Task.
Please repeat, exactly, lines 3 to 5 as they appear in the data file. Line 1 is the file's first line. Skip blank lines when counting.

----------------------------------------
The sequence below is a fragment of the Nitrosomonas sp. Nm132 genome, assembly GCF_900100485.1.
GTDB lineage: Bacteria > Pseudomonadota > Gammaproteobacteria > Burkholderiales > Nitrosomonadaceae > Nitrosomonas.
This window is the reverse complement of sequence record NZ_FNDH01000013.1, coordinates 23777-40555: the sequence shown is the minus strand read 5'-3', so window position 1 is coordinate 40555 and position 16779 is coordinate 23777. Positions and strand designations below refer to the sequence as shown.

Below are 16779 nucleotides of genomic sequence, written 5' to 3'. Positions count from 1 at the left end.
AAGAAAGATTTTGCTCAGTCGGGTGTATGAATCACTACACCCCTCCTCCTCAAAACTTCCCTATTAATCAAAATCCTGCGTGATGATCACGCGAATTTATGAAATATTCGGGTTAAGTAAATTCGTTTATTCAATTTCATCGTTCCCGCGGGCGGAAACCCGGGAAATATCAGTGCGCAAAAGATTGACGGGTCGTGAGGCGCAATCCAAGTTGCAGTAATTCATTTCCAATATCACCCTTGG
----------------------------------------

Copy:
This window is the reverse complement of sequence record NZ_FNDH01000013.1, coordinates 23777-40555: the sequence shown is the minus strand read 5'-3', so window position 1 is coordinate 40555 and position 16779 is coordinate 23777. Positions and strand designations below refer to the sequence as shown.

Below are 16779 nucleotides of genomic sequence, written 5' to 3'. Positions count from 1 at the left end.
AAGAAAGATTTTGCTCAGTCGGGTGTATGAATCACTACACCCCTCCTCCTCAAAACTTCCCTATTAATCAAAATCCTGCGTGATGATCACGCGAATTTATGAAATATTCGGGTTAAGTAAATTCGTTTATTCAATTTCATCGTTCCCGCGGGCGGAAACCCGGGAAATATCAGTGCGCAAAAGATTGACGGGTCGTGAGGCGCAATCCAAGTTGCAGTAATTCATTTCCAATATCACCCTTGG